They hold power because the government’s monopoly on K-12 education eliminates most competition. Kids are assigned to schools, and a bureaucracy decides who goes where and who learns what. Over time, its tentacles expand and strangle attempts to reform. Since they have no fear of losing their jobs to competitors, monopoly bureaucrats can resist innovation for decades.
This is an important point. As Glenn Reynolds notes in The K-12 Implosion, as America increased education spending beginning in the 1950s, the number of administrators and other staff grew nearly 3 times as much as the number of teachers. The swelling ranks of administrators took more and more control over what can and can’t be taught in schools. The fate of Benjamin Chavis’s successful charter schools in Oakland is a prime example of how the blob smothers creativity:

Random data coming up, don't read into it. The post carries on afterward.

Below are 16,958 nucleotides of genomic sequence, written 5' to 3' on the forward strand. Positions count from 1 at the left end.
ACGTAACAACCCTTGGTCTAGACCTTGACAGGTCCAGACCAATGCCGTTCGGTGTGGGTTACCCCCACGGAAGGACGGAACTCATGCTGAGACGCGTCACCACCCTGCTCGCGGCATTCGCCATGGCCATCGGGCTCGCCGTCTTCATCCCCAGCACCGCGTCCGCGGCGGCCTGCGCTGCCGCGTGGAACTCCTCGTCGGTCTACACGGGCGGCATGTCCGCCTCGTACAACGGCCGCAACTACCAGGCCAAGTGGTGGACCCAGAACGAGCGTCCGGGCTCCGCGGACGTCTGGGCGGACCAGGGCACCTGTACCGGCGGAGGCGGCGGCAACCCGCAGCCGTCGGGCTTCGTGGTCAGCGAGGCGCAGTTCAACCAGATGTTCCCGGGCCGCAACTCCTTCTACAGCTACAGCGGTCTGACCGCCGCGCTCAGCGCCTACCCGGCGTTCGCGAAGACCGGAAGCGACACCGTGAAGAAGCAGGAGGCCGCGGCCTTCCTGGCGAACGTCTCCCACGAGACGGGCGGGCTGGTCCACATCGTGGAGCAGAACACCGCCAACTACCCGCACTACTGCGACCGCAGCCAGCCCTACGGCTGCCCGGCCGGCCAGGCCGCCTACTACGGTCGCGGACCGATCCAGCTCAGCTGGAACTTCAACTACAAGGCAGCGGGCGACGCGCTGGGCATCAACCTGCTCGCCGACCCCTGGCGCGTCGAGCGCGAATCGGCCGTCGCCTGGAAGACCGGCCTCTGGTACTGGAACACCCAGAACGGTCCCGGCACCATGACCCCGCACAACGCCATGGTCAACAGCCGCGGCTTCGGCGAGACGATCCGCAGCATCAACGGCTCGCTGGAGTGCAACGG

Three schools in Oakland that Ben Chavis started aren’t as fancy, but the students do better. They get top test scores. And Chavis doesn’t just take the most promising or richest students, as teachers unions often claim competitive schools do. Chavis’ schools take kids from the poorest neighborhoods….But the Blob doesn’t like success that’s outside its monopoly. It doesn’t matter that Chavis has now resigned from the school’s board. Oakland may still close his schools. Think about that. As measured by student achievement, his schools are the best. But the Blob doesn’t care. And the Blob has the power of government behind it.
The blob is smothering educators in the classroom and beyond. If it can’t be beaten back, it’s hard to see how significant improvements to K-12 education can be achieved.[Image courtesy of shutterstock.com]